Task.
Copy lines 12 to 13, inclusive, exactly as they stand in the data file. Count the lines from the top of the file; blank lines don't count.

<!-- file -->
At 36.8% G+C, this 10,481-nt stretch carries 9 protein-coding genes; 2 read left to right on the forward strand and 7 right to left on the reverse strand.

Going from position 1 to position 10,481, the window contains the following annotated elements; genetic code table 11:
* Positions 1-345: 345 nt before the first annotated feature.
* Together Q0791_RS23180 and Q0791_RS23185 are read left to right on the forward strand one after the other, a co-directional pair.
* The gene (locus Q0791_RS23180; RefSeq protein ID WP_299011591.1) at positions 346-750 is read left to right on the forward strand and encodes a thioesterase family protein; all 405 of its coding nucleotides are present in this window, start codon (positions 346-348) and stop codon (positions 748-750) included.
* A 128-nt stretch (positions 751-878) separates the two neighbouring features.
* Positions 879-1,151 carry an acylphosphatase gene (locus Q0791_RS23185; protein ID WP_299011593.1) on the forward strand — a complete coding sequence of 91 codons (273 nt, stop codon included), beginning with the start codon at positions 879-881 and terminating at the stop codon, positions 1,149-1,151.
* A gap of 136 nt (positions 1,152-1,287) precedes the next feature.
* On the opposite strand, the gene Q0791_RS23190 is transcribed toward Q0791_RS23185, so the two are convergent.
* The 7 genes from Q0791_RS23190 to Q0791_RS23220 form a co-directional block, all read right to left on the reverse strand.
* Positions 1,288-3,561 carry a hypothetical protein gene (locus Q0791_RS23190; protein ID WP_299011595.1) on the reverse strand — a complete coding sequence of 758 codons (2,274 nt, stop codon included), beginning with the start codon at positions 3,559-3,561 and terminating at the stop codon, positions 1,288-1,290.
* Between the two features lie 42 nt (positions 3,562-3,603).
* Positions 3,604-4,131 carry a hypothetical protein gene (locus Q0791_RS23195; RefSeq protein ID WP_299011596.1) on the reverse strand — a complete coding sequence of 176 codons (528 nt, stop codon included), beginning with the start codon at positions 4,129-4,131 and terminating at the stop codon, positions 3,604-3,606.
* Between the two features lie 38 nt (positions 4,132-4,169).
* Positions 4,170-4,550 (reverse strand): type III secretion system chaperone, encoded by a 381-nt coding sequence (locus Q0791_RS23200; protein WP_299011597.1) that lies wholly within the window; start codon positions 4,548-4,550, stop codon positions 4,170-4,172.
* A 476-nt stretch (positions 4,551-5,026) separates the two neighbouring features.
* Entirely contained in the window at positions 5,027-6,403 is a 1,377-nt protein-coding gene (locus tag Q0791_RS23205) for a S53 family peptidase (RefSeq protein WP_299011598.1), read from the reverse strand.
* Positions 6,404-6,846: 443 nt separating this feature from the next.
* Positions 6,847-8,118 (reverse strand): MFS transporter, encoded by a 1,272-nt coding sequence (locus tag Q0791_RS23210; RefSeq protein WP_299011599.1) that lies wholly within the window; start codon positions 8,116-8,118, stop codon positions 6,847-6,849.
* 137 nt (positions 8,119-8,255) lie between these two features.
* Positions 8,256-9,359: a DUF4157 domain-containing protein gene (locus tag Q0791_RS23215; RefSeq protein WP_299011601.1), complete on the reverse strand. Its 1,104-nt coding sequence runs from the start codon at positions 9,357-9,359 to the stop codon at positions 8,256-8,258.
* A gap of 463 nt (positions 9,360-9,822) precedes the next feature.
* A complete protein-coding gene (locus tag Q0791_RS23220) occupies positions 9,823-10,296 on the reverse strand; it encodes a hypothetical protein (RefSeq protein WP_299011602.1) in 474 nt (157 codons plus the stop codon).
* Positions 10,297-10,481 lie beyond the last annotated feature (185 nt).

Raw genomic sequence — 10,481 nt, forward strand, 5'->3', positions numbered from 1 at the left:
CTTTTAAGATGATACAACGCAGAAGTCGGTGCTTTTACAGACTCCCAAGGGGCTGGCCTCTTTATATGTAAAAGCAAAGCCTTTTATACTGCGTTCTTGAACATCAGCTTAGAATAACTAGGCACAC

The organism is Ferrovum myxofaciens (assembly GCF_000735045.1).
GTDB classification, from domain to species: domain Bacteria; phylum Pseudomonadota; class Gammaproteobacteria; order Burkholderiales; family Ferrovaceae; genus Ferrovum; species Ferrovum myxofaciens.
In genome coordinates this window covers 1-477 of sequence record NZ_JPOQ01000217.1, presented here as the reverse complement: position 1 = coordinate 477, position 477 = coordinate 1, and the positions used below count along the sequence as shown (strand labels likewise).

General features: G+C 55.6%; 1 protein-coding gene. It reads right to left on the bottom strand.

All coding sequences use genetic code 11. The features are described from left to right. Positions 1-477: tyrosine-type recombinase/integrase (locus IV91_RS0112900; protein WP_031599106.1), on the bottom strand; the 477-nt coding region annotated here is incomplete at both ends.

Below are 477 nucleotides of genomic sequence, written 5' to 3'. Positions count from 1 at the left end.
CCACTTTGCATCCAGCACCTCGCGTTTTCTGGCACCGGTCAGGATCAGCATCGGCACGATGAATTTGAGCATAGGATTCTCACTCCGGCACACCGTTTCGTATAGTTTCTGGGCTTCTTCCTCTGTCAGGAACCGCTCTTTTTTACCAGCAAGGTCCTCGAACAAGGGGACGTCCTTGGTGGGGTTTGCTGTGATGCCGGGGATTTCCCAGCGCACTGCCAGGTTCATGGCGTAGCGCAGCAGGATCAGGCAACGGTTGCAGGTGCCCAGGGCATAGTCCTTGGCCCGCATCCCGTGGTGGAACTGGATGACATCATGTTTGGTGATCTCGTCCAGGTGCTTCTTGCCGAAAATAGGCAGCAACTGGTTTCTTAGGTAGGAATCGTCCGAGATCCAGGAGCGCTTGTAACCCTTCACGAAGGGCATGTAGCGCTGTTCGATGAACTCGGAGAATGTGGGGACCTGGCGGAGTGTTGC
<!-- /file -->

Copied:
* Between the two features lie 42 nt (positions 3,562-3,603).
* Positions 3,604-4,131 carry a hypothetical protein gene (locus Q0791_RS23195; RefSeq protein ID WP_299011596.1) on the reverse strand — a complete coding sequence of 176 codons (528 nt, stop codon included), beginning with the start codon at positions 4,129-4,131 and terminating at the stop codon, positions 3,604-3,606.